I didn’t get the chance to pick Bob Ludwig’s brain about what he thought of the files that I used during my demonstration at the DEG, CEA, NARAS and label event at Jungle City Studios last week. I was very pleased that he stuck around until my presentation and heard my presentation and demo tracks. As a former mastering engineer, I know the type of work that he’s been doing for many years AND I know how the tools and techniques has evolved over that period. Mastering engineers are the final arbiters of fidelity in the music production process and use both analog and digital (PCM only as DSD doesn’t allow any processing) to alter final mixes to meet their clients’ needs.
But the tracks that I played during my presentation didn’t undergo any “mastering” other than to be sequenced and adjusted for relative amplitude. I had a number of people come up to me following the presentation and tell me that they thought my tracks “sounded the best” and that they enjoyed my presentation. I know David Chesky and I agree in trying to avoid any manipulation of the real world musical dynamics associated with a music selection. That’s the difference between the commercial pop/rock/jazz records that you’re used to and the unprocessed tracks that AIX, and a few others, release. It makes a difference but it’s a very tough sell…louder is always perceived as better.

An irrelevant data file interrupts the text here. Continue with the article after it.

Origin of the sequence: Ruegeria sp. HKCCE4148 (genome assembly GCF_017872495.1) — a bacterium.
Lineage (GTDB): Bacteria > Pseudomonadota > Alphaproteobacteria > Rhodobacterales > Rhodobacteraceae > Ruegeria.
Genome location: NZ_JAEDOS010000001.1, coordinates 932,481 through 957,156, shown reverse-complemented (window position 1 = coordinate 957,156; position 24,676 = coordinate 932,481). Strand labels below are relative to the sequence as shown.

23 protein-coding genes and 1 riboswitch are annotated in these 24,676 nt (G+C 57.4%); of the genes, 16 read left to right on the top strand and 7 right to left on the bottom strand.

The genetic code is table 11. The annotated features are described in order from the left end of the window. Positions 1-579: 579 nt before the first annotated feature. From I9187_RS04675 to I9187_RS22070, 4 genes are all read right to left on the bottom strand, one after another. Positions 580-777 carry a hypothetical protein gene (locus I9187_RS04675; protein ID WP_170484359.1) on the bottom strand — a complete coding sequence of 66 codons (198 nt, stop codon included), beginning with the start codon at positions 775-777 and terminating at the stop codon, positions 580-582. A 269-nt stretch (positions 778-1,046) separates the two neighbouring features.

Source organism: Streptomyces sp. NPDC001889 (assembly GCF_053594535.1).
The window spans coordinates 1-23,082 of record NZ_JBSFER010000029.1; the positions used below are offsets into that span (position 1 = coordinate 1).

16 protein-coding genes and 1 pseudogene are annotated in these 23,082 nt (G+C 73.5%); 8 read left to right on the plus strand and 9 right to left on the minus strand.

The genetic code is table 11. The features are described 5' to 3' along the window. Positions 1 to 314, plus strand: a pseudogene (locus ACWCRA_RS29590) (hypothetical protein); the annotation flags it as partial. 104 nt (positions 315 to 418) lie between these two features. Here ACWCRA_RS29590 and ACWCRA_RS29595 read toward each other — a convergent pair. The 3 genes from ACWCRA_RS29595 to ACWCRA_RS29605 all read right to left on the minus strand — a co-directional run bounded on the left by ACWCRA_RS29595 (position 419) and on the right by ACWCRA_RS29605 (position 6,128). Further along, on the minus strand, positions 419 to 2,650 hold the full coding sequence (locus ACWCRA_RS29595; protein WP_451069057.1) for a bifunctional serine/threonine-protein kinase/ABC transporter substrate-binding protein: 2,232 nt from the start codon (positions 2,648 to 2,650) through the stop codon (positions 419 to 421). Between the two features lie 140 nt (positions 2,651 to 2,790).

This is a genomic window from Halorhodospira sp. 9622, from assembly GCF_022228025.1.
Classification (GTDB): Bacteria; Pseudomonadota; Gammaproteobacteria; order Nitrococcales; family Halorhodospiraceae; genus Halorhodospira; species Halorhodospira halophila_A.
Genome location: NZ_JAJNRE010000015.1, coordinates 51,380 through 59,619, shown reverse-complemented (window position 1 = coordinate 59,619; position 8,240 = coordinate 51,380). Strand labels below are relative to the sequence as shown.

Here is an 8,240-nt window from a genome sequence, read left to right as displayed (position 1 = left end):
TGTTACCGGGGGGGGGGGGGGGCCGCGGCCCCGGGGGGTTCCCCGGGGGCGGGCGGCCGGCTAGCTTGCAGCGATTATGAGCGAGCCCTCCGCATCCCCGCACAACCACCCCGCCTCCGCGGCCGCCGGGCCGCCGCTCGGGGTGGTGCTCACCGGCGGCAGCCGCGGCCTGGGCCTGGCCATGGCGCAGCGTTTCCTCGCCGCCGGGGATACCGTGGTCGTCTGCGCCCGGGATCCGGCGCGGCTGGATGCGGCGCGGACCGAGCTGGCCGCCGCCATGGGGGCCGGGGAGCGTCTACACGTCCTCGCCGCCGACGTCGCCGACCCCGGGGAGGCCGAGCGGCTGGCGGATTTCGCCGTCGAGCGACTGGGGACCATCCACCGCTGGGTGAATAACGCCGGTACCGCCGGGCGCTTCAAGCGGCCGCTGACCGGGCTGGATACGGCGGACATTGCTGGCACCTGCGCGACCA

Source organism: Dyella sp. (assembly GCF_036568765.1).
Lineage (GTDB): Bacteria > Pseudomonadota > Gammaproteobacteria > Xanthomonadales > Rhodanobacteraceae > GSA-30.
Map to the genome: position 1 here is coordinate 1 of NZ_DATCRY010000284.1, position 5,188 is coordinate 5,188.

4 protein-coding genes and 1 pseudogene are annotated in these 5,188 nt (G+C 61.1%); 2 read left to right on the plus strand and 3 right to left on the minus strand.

I spent hundreds of hours mastering the mixes of other artists. From crooners to classical guitar to Bad Company and The Allman Brothers, I tweaked EQ and dynamics processors…stripped out hiss and distortion with NoNoise from Sonic Solutions and made loud CDs. When the artists/clients were in the room, I would play the mastered version vs. the unmastered versions back to back and ask for feedback. In virtually every case, the louder version was preferred. The level change may have been subtle or large…but it seems everyone likes his or her music loud.
So I’ve spent some time mastering “Mosaic” three different times. The files are up on the FTP site in a folder called Mosaic Mastering Comparison. I’ve also included the original unmastered file AND a version that contains short segments of all of the files edited together so that you can have an active switched version.
Take a look at the spectrograph below. This illustration shows the differences between the four versions of the same track. The mastering involves dynamics processing and identical EQ treatments.
Figure 1 – The spectra of 4 versions of “Mosaic” from unmastered to heavily mastered. [Click to enlarge]
You’ll notice that the rightmost plot is almost devoid of dynamics…but I’ll bet that many people will like it better than the others because it “kicks” harder. We respond to loudness more than dynamic range…so go figure, where do you think mastering has taken us over the past decade or so.
I did speak with a number of mastering engineers in NYC and there is a distinct trend towards less dynamic squashing…let hope. Take a listen to these files and let me know what you think. The amplitude difference is over 10 dB!